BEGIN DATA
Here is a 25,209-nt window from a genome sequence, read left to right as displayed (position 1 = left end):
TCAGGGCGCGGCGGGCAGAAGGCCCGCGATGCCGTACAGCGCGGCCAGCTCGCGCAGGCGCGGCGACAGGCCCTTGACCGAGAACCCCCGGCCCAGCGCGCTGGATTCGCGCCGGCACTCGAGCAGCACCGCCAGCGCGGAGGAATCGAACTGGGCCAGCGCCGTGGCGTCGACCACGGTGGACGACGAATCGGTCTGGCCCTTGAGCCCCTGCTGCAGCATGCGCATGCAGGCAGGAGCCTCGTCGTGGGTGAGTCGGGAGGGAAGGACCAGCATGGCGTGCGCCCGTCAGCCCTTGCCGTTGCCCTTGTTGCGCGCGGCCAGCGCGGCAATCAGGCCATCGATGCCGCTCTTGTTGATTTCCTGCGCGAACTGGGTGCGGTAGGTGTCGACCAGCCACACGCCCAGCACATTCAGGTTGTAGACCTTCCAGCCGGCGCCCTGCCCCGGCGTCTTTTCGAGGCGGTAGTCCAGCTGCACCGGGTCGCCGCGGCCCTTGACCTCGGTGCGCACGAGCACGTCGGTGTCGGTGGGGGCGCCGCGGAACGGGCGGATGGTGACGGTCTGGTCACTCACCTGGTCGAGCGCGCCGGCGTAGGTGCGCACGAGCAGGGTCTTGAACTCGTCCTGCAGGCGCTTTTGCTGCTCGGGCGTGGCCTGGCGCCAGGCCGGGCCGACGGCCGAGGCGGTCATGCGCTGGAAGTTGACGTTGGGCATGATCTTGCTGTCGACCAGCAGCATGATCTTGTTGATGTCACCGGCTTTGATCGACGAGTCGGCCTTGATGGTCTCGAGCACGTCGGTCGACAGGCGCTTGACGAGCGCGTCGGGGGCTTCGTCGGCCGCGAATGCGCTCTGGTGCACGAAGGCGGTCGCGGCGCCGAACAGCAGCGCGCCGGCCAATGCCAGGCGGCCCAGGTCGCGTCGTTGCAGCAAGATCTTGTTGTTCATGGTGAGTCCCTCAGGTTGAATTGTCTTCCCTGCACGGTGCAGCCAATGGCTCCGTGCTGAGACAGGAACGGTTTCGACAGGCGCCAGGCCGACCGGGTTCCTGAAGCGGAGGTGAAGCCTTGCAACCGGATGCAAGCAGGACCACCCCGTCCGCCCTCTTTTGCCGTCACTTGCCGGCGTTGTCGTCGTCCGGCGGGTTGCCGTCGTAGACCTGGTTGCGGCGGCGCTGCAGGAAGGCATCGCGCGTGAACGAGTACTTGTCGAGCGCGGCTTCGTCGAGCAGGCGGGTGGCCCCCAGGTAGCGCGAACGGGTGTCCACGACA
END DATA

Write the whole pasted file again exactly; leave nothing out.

Here is a 25,209-nt window from a genome sequence, read left to right as displayed (position 1 = left end):
TCAGGGCGCGGCGGGCAGAAGGCCCGCGATGCCGTACAGCGCGGCCAGCTCGCGCAGGCGCGGCGACAGGCCCTTGACCGAGAACCCCCGGCCCAGCGCGCTGGATTCGCGCCGGCACTCGAGCAGCACCGCCAGCGCGGAGGAATCGAACTGGGCCAGCGCCGTGGCGTCGACCACGGTGGACGACGAATCGGTCTGGCCCTTGAGCCCCTGCTGCAGCATGCGCATGCAGGCAGGAGCCTCGTCGTGGGTGAGTCGGGAGGGAAGGACCAGCATGGCGTGCGCCCGTCAGCCCTTGCCGTTGCCCTTGTTGCGCGCGGCCAGCGCGGCAATCAGGCCATCGATGCCGCTCTTGTTGATTTCCTGCGCGAACTGGGTGCGGTAGGTGTCGACCAGCCACACGCCCAGCACATTCAGGTTGTAGACCTTCCAGCCGGCGCCCTGCCCCGGCGTCTTTTCGAGGCGGTAGTCCAGCTGCACCGGGTCGCCGCGGCCCTTGACCTCGGTGCGCACGAGCACGTCGGTGTCGGTGGGGGCGCCGCGGAACGGGCGGATGGTGACGGTCTGGTCACTCACCTGGTCGAGCGCGCCGGCGTAGGTGCGCACGAGCAGGGTCTTGAACTCGTCCTGCAGGCGCTTTTGCTGCTCGGGCGTGGCCTGGCGCCAGGCCGGGCCGACGGCCGAGGCGGTCATGCGCTGGAAGTTGACGTTGGGCATGATCTTGCTGTCGACCAGCAGCATGATCTTGTTGATGTCACCGGCTTTGATCGACGAGTCGGCCTTGATGGTCTCGAGCACGTCGGTCGACAGGCGCTTGACGAGCGCGTCGGGGGCTTCGTCGGCCGCGAATGCGCTCTGGTGCACGAAGGCGGTCGCGGCGCCGAACAGCAGCGCGCCGGCCAATGCCAGGCGGCCCAGGTCGCGTCGTTGCAGCAAGATCTTGTTGTTCATGGTGAGTCCCTCAGGTTGAATTGTCTTCCCTGCACGGTGCAGCCAATGGCTCCGTGCTGAGACAGGAACGGTTTCGACAGGCGCCAGGCCGACCGGGTTCCTGAAGCGGAGGTGAAGCCTTGCAACCGGATGCAAGCAGGACCACCCCGTCCGCCCTCTTTTGCCGTCACTTGCCGGCGTTGTCGTCGTCCGGCGGGTTGCCGTCGTAGACCTGGTTGCGGCGGCGCTGCAGGAAGGCATCGCGCGTGAACGAGTACTTGTCGAGCGCGGCTTCGTCGAGCAGGCGGGTGGCCCCCAGGTAGCGCGAACGGGTGTCCACGACA